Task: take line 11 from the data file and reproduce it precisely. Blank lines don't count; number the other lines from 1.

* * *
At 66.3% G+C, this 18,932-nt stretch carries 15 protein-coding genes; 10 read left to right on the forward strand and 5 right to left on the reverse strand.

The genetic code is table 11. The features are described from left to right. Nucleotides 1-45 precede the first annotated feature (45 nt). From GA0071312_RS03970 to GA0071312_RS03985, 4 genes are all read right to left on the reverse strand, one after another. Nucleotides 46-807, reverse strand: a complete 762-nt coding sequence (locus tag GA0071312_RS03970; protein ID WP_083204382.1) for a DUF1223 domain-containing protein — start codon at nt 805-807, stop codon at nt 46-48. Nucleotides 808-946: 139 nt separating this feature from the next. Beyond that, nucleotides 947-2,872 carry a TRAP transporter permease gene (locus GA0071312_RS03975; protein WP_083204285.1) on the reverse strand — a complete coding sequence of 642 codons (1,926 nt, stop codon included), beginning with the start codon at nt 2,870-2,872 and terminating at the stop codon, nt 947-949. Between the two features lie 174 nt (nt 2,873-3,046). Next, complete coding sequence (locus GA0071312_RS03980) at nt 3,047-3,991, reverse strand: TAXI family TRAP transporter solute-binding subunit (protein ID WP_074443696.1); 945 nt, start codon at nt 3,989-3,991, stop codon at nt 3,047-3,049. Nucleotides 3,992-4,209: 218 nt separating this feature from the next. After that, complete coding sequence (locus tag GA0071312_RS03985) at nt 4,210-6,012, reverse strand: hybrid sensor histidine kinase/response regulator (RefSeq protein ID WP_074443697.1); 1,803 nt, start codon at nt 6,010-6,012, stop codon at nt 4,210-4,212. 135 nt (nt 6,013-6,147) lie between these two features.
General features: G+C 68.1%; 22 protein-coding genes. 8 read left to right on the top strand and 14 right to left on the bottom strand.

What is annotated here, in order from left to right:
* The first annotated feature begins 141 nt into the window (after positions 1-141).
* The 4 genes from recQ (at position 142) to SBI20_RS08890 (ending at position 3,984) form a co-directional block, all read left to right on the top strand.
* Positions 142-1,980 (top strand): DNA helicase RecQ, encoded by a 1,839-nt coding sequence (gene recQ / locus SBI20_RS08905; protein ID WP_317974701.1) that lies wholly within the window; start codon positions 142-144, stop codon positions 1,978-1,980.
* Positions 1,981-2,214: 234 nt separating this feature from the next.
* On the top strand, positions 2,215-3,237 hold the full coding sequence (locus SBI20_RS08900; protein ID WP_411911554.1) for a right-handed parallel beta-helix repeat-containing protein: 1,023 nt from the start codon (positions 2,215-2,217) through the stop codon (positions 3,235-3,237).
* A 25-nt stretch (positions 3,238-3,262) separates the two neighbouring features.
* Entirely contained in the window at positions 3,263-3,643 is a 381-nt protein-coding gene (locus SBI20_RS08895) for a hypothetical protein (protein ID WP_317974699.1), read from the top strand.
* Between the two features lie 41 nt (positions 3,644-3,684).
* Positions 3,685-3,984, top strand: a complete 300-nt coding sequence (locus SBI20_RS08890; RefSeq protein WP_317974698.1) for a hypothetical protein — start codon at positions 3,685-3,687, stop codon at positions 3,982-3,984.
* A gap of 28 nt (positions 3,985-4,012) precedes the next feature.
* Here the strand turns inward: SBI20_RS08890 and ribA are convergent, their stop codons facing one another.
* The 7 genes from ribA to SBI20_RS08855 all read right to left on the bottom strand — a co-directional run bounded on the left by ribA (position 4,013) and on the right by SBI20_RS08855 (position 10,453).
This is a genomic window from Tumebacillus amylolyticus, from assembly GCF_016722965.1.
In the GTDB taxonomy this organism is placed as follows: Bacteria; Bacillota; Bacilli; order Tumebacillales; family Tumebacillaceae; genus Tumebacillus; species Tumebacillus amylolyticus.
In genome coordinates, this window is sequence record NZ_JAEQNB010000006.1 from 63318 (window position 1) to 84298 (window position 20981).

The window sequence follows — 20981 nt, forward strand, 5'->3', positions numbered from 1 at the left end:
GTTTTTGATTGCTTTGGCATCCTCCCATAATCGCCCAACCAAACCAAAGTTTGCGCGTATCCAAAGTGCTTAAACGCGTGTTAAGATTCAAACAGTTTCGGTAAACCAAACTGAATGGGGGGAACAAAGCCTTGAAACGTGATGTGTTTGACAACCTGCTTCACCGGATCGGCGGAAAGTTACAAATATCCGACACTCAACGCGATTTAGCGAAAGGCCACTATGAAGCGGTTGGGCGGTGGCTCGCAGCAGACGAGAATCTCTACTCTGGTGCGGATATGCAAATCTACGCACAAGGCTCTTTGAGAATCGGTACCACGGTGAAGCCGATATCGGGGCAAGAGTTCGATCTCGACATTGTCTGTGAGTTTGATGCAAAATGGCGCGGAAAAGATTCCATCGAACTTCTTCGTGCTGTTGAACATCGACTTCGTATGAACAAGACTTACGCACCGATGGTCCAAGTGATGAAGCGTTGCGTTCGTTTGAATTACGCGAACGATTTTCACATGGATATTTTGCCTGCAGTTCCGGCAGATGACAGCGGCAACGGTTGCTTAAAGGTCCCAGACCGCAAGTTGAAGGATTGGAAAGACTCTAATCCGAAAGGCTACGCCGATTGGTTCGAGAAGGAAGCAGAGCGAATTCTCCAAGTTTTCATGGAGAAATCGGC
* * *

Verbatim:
* Entirely contained in the window at positions 3,263-3,643 is a 381-nt protein-coding gene (locus SBI20_RS08895) for a hypothetical protein (protein ID WP_317974699.1), read from the top strand.